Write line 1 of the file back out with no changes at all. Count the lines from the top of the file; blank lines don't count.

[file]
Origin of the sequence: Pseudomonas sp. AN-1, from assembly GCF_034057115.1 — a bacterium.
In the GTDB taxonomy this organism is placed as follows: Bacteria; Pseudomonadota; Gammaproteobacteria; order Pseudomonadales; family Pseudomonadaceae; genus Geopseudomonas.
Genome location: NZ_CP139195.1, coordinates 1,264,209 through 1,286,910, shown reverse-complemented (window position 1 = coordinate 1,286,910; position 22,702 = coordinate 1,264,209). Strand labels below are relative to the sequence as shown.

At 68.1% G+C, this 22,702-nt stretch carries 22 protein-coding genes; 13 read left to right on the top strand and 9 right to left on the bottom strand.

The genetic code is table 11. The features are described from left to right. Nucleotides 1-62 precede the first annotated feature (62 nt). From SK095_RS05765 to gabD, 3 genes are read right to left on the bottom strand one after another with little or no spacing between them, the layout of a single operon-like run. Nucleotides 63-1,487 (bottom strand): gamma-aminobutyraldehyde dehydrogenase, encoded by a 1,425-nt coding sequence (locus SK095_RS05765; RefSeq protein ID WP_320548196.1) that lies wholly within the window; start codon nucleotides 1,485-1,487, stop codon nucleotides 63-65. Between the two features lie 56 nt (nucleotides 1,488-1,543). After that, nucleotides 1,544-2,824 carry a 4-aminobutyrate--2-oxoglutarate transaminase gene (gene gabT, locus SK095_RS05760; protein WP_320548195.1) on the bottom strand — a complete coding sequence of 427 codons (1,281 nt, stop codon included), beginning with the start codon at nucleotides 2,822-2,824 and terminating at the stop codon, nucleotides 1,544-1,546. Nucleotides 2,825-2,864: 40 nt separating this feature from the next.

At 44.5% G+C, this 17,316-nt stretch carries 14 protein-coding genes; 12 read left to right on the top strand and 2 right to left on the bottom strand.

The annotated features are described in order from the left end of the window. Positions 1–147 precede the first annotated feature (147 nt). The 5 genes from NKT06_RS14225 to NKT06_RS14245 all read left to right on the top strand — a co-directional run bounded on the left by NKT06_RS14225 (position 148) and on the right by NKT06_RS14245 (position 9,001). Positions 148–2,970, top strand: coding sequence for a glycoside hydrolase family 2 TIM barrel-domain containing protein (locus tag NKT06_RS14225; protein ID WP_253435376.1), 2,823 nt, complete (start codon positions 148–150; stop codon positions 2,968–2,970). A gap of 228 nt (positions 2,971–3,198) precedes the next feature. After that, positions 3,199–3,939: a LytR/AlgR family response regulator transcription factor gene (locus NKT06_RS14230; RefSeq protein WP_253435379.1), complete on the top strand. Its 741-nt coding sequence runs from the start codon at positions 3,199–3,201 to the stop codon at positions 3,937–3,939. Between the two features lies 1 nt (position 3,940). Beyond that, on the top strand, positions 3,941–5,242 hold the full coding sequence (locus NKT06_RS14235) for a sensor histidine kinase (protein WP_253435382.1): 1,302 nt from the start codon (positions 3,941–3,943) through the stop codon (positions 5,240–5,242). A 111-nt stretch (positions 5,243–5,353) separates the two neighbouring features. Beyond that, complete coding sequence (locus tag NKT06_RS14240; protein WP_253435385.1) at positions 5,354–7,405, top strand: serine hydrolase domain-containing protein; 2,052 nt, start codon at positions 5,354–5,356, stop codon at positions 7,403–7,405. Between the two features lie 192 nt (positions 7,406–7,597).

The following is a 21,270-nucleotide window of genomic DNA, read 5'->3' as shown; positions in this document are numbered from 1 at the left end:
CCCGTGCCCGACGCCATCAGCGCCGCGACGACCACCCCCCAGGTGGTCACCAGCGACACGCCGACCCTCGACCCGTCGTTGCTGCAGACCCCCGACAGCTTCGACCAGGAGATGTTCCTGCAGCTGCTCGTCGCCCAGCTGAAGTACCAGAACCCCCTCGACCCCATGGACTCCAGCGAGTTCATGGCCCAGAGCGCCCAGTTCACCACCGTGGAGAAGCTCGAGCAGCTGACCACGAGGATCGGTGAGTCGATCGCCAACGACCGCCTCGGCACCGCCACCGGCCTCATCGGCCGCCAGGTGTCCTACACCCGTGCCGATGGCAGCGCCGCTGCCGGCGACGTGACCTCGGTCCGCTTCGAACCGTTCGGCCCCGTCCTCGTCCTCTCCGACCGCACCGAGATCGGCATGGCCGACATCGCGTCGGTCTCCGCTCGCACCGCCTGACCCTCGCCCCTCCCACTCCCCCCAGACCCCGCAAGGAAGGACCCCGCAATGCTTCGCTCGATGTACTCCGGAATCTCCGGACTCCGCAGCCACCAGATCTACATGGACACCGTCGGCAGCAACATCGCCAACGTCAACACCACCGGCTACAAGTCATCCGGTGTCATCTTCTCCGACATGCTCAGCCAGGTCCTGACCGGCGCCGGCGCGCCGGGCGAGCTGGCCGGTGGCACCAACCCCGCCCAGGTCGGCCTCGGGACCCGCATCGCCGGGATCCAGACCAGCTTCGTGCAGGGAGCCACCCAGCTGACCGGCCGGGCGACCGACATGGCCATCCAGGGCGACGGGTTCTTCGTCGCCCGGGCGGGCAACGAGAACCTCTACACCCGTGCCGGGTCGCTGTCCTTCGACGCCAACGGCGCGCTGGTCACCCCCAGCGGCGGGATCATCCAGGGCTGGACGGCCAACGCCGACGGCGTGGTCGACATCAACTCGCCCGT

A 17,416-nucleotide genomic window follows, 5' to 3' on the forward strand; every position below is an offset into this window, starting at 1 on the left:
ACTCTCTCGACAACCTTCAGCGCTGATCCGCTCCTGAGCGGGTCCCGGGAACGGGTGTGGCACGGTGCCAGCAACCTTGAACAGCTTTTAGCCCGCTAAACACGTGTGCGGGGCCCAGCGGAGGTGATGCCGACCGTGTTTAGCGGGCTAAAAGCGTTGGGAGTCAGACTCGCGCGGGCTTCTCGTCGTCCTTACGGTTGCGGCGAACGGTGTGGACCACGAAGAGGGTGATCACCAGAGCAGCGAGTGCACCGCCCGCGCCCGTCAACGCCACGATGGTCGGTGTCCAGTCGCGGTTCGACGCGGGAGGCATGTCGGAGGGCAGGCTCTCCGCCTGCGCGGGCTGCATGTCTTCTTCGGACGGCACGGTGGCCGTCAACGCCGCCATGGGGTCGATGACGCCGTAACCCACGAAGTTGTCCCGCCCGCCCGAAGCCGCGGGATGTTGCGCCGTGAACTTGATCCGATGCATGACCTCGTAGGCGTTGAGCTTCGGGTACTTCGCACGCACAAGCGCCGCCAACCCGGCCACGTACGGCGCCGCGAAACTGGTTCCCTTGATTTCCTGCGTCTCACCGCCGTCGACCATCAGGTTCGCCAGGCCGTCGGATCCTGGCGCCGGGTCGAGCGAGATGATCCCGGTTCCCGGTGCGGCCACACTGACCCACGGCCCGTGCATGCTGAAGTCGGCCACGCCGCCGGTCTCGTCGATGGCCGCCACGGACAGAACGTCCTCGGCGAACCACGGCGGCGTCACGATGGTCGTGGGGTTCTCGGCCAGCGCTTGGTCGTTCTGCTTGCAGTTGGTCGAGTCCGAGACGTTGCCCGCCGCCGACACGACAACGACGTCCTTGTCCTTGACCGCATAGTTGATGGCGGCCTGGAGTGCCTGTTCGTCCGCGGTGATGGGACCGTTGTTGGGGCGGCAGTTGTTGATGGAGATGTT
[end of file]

Origin of the sequence: Pseudomonas sp. AN-1, from assembly GCF_034057115.1 — a bacterium.